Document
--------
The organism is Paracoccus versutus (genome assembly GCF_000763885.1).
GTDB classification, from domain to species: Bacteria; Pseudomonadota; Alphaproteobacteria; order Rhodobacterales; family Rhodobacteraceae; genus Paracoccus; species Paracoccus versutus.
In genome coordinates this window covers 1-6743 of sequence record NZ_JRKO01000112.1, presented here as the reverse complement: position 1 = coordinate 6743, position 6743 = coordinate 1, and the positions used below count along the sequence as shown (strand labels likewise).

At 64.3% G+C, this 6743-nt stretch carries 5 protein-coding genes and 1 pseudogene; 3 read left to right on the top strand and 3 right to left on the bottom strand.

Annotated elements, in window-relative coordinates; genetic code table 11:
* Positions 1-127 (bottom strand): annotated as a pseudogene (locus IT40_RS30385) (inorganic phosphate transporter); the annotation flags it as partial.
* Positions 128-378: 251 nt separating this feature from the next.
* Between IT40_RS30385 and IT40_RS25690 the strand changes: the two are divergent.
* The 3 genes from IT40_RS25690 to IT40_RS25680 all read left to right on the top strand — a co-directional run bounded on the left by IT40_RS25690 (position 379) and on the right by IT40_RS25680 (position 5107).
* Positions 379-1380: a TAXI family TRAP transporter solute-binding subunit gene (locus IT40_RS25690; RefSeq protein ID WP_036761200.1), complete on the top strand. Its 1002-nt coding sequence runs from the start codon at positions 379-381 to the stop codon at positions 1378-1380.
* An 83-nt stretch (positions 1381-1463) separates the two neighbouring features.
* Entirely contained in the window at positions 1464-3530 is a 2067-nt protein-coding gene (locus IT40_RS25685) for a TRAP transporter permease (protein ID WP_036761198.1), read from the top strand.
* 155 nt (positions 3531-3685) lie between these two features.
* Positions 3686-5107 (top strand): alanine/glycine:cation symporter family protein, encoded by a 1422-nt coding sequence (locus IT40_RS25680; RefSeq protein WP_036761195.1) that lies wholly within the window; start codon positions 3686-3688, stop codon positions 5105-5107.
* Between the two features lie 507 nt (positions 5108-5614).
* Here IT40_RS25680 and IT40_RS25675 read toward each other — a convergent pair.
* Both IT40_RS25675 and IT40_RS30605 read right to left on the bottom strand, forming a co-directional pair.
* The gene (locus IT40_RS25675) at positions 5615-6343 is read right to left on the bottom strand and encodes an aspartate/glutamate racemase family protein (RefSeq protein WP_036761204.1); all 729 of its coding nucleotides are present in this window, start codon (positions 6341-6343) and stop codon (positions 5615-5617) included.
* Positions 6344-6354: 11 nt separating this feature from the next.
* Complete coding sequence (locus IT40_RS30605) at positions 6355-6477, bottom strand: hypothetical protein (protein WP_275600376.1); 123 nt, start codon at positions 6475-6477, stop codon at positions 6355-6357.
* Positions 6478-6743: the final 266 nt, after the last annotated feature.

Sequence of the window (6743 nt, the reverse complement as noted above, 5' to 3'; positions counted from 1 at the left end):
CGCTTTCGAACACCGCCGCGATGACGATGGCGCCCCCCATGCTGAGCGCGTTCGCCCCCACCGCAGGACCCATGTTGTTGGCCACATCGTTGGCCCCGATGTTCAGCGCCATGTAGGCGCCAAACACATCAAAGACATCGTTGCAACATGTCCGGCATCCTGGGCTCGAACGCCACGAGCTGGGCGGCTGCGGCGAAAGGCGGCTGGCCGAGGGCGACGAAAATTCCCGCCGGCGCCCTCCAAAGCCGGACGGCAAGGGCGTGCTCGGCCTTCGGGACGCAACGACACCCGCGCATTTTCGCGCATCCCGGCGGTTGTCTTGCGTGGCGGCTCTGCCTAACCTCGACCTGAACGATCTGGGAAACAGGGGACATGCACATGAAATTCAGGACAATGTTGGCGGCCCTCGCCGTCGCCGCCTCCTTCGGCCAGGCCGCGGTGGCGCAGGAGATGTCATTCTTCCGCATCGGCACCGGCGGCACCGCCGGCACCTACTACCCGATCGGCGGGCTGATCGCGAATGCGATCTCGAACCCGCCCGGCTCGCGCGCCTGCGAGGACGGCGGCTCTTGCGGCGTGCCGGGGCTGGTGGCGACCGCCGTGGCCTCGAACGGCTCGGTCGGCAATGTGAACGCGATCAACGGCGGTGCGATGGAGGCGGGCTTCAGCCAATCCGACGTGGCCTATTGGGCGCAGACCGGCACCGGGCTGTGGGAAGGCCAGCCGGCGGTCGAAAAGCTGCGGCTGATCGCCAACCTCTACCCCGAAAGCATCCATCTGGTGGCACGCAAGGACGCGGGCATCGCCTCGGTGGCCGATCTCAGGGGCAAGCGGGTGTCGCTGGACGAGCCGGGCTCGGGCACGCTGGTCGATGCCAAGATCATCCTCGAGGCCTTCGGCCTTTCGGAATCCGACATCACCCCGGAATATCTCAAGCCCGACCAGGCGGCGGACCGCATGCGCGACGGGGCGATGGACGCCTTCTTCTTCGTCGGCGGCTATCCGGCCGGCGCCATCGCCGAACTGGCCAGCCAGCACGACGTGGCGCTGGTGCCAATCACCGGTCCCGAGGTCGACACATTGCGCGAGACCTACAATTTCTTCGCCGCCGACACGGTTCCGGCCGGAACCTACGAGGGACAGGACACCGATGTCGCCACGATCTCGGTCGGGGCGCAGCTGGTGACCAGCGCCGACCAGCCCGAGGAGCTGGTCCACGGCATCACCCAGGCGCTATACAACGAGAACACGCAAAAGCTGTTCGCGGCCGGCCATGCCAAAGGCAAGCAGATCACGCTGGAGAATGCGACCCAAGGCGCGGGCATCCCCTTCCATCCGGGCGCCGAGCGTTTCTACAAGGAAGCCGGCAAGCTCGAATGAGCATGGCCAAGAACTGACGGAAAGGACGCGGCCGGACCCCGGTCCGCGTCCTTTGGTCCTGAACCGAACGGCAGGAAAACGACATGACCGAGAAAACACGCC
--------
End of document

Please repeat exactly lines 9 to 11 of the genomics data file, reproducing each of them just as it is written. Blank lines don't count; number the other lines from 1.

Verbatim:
* The 3 genes from IT40_RS25690 to IT40_RS25680 all read left to right on the top strand — a co-directional run bounded on the left by IT40_RS25690 (position 379) and on the right by IT40_RS25680 (position 5107).
* Positions 379-1380: a TAXI family TRAP transporter solute-binding subunit gene (locus IT40_RS25690; RefSeq protein ID WP_036761200.1), complete on the top strand. Its 1002-nt coding sequence runs from the start codon at positions 379-381 to the stop codon at positions 1378-1380.
* An 83-nt stretch (positions 1381-1463) separates the two neighbouring features.